For my self-portrait series, “Why Did No One Tell Me,” I’m reflecting on my mental health in a humorous and approachable way to encourage a more open discussion on a mental health crisis that’s affecting so many in today’s chaotic climate.
This series was influenced by the last three years of my life which have included an emotionally exhausting series of events - my teenage son suffering with mental health which led to hospitalization and therapeutic boarding programs away from home when he was 17; my father - who lived in our backyard apartment so we could care for him following a stroke - being placed in a nursing home during Covid where he died; and my mother dying in my home under my care in January 2023 due to cancer. Two days after losing my mother, I was ready to “jump back into” doing what all mothers do, which is care for others. Then I stopped. I took a deep breath and I thought, what about me? Am I ok? And this series was born.
The series addresses how mental health issues have affected my life from living with OCD as a child to working through grief after losing my mom. Throughout the series, I started to see a recurring theme. The onslaught of information from the Internet and media had negatively influenced my mental health. We’re bombarded daily by headlines, articles and social media posts trying to tell us what to think, convince us what we’re doing wrong and scare us into submission. It’s too much.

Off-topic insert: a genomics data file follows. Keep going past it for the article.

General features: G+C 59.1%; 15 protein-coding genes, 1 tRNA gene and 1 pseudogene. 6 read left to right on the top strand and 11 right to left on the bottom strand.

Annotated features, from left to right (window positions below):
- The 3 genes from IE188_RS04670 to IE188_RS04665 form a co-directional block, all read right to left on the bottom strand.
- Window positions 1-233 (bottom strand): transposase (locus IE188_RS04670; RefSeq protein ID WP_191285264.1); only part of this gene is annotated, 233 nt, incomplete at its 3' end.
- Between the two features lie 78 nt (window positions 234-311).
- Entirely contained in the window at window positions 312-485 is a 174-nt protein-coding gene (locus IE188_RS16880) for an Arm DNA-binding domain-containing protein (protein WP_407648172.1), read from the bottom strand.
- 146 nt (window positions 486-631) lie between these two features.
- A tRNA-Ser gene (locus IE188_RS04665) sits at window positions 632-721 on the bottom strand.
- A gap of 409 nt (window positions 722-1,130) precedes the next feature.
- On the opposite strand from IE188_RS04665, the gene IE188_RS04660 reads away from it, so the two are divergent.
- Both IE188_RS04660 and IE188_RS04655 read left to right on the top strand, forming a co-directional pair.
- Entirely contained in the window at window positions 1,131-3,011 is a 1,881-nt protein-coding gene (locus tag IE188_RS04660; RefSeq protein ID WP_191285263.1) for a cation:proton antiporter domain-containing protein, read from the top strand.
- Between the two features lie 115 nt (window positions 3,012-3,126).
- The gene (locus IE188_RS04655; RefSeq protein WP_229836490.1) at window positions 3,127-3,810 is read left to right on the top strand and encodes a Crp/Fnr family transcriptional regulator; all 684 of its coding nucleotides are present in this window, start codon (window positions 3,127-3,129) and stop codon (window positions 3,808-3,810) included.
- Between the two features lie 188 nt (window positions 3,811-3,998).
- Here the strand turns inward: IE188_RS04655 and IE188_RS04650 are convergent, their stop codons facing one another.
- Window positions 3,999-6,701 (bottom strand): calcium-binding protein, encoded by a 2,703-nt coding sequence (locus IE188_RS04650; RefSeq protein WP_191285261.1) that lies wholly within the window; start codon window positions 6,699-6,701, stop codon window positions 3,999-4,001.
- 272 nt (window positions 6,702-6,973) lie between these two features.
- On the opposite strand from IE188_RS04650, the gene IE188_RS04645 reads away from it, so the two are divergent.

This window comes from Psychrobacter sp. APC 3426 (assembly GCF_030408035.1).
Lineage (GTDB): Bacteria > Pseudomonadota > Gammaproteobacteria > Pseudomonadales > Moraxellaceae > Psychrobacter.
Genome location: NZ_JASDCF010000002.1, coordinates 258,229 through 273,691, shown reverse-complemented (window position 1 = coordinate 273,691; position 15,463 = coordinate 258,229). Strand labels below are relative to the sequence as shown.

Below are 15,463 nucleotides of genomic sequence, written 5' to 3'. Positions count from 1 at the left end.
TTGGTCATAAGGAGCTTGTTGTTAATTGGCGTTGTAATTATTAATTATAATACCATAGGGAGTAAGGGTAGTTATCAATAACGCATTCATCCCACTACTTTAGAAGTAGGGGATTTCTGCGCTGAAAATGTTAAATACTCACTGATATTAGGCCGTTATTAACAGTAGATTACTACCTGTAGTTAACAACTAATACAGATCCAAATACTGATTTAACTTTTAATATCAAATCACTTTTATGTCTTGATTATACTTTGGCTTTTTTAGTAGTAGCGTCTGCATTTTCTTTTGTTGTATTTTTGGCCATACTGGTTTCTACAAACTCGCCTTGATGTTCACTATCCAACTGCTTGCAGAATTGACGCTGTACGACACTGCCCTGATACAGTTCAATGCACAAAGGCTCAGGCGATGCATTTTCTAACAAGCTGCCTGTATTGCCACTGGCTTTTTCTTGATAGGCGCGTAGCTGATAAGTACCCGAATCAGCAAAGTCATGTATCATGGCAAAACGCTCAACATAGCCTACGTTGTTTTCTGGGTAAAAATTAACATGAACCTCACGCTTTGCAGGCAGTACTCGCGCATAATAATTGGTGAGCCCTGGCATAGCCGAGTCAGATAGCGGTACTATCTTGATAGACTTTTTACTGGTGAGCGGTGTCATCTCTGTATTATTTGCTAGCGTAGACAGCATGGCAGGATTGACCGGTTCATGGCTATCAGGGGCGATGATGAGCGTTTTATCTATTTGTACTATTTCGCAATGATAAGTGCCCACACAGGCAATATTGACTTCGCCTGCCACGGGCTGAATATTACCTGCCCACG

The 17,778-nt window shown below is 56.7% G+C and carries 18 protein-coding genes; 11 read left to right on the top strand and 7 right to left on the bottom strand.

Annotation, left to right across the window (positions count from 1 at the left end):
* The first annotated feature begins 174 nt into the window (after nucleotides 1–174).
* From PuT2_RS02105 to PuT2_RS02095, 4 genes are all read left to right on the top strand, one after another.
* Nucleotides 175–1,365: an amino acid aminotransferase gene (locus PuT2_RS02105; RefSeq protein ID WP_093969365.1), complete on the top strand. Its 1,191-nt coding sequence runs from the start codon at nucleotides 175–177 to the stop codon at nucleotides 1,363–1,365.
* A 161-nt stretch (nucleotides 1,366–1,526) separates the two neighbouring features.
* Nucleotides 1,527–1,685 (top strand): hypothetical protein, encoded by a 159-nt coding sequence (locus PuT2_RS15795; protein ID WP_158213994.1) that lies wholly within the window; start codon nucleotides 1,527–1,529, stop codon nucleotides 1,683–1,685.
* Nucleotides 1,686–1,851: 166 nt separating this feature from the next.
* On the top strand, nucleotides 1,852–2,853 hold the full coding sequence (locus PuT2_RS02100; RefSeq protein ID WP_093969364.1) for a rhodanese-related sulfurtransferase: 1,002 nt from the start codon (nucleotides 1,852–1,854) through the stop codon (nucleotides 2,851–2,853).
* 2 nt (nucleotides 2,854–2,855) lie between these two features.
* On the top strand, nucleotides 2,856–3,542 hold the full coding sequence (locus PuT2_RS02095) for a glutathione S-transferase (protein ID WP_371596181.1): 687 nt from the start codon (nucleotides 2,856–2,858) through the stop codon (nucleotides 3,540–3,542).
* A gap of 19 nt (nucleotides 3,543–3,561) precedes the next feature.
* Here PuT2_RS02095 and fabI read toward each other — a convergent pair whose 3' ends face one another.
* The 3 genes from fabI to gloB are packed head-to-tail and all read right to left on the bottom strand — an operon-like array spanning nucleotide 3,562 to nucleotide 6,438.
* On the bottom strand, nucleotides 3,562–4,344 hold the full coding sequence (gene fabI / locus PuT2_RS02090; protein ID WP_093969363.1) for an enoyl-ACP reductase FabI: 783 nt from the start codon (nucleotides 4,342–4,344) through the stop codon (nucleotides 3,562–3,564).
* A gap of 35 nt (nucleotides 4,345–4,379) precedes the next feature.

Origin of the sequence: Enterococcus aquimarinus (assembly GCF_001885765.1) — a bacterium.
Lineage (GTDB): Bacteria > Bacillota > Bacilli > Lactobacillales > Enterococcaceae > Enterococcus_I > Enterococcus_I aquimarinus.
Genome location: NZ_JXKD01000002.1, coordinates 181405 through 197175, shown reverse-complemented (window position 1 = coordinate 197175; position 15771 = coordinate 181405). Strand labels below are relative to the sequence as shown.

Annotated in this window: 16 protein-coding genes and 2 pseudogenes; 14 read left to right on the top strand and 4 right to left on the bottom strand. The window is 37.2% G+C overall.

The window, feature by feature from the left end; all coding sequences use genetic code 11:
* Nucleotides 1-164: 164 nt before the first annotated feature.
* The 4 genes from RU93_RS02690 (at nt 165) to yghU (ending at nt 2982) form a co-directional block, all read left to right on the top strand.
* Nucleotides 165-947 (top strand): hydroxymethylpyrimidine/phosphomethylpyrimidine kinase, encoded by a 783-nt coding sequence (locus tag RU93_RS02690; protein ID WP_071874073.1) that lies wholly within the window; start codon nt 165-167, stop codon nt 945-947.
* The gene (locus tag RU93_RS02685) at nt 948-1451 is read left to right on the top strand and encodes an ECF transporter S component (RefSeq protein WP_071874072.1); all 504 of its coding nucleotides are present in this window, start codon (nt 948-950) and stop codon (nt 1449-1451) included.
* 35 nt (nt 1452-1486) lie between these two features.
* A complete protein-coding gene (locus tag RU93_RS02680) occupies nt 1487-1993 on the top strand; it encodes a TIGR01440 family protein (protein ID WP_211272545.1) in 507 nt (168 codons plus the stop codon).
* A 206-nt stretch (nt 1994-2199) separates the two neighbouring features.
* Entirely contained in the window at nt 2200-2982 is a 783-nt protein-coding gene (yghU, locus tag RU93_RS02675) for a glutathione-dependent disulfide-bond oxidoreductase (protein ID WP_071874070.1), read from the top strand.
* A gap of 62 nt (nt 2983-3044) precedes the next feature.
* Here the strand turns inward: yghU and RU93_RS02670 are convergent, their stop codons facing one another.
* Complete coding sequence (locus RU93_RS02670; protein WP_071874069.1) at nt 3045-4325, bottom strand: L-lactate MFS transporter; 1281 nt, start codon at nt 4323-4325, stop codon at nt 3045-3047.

I decided to approach the subject with self-deprecating humor to put others at ease. To express the bombardment of information we face daily, each image features a QR code hidden in the frame. The viewer is asked to scan the QR code which will open a web post about the subject.
I hope by exposing my mental health journey in this on-going series, others will be more open about sharing their struggles and will seek help if needed. Most importantly, I want the viewer to understand this - it’s okay to be “not okay.”